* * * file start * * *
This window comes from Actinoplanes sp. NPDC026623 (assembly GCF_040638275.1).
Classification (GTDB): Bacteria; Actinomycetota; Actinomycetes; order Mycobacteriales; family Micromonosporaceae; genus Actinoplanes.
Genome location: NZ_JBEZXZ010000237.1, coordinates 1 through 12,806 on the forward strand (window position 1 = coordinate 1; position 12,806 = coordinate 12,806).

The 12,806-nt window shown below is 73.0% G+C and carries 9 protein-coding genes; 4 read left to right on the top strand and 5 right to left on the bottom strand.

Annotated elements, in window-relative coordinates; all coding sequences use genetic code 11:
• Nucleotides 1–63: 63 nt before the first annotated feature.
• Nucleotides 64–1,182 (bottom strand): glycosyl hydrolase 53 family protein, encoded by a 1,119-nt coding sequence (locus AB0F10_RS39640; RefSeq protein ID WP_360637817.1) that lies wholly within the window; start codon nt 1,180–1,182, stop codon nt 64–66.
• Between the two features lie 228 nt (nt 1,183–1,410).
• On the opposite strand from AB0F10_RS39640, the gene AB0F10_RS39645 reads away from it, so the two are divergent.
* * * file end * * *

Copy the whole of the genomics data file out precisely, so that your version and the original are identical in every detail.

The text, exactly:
This window comes from Actinoplanes sp. NPDC026623 (assembly GCF_040638275.1).
Classification (GTDB): Bacteria; Actinomycetota; Actinomycetes; order Mycobacteriales; family Micromonosporaceae; genus Actinoplanes.
Genome location: NZ_JBEZXZ010000237.1, coordinates 1 through 12,806 on the forward strand (window position 1 = coordinate 1; position 12,806 = coordinate 12,806).

The 12,806-nt window shown below is 73.0% G+C and carries 9 protein-coding genes; 4 read left to right on the top strand and 5 right to left on the bottom strand.

Annotated elements, in window-relative coordinates; all coding sequences use genetic code 11:
• Nucleotides 1–63: 63 nt before the first annotated feature.
• Nucleotides 64–1,182 (bottom strand): glycosyl hydrolase 53 family protein, encoded by a 1,119-nt coding sequence (locus AB0F10_RS39640; RefSeq protein ID WP_360637817.1) that lies wholly within the window; start codon nt 1,180–1,182, stop codon nt 64–66.
• Between the two features lie 228 nt (nt 1,183–1,410).
• On the opposite strand from AB0F10_RS39640, the gene AB0F10_RS39645 reads away from it, so the two are divergent.